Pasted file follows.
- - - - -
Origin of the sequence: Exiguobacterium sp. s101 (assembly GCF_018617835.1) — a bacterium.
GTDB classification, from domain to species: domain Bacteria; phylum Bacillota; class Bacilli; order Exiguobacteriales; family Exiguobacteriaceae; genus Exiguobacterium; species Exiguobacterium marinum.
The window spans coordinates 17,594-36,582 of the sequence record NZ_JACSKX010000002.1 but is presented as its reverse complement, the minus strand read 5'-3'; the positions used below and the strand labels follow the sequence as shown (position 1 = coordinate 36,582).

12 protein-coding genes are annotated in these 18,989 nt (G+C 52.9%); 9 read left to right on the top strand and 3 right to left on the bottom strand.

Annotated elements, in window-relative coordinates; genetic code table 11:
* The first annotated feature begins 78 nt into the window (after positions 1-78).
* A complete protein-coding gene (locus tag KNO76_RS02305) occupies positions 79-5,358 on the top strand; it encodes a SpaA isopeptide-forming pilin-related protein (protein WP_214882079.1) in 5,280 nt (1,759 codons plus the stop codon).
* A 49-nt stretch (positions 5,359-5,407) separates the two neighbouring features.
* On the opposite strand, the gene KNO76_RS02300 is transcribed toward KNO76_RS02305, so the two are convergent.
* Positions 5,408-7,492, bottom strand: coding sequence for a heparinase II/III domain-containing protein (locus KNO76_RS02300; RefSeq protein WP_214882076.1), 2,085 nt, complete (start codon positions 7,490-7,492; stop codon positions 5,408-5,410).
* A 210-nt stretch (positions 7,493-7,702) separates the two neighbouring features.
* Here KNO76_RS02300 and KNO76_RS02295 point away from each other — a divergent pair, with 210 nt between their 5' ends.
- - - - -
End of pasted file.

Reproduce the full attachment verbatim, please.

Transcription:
Origin of the sequence: Exiguobacterium sp. s101 (assembly GCF_018617835.1) — a bacterium.
GTDB classification, from domain to species: domain Bacteria; phylum Bacillota; class Bacilli; order Exiguobacteriales; family Exiguobacteriaceae; genus Exiguobacterium; species Exiguobacterium marinum.
The window spans coordinates 17,594-36,582 of the sequence record NZ_JACSKX010000002.1 but is presented as its reverse complement, the minus strand read 5'-3'; the positions used below and the strand labels follow the sequence as shown (position 1 = coordinate 36,582).

12 protein-coding genes are annotated in these 18,989 nt (G+C 52.9%); 9 read left to right on the top strand and 3 right to left on the bottom strand.

Annotated elements, in window-relative coordinates; genetic code table 11:
* The first annotated feature begins 78 nt into the window (after positions 1-78).
* A complete protein-coding gene (locus tag KNO76_RS02305) occupies positions 79-5,358 on the top strand; it encodes a SpaA isopeptide-forming pilin-related protein (protein WP_214882079.1) in 5,280 nt (1,759 codons plus the stop codon).
* A 49-nt stretch (positions 5,359-5,407) separates the two neighbouring features.
* On the opposite strand, the gene KNO76_RS02300 is transcribed toward KNO76_RS02305, so the two are convergent.
* Positions 5,408-7,492, bottom strand: coding sequence for a heparinase II/III domain-containing protein (locus KNO76_RS02300; RefSeq protein WP_214882076.1), 2,085 nt, complete (start codon positions 7,490-7,492; stop codon positions 5,408-5,410).
* A 210-nt stretch (positions 7,493-7,702) separates the two neighbouring features.
* Here KNO76_RS02300 and KNO76_RS02295 point away from each other — a divergent pair, with 210 nt between their 5' ends.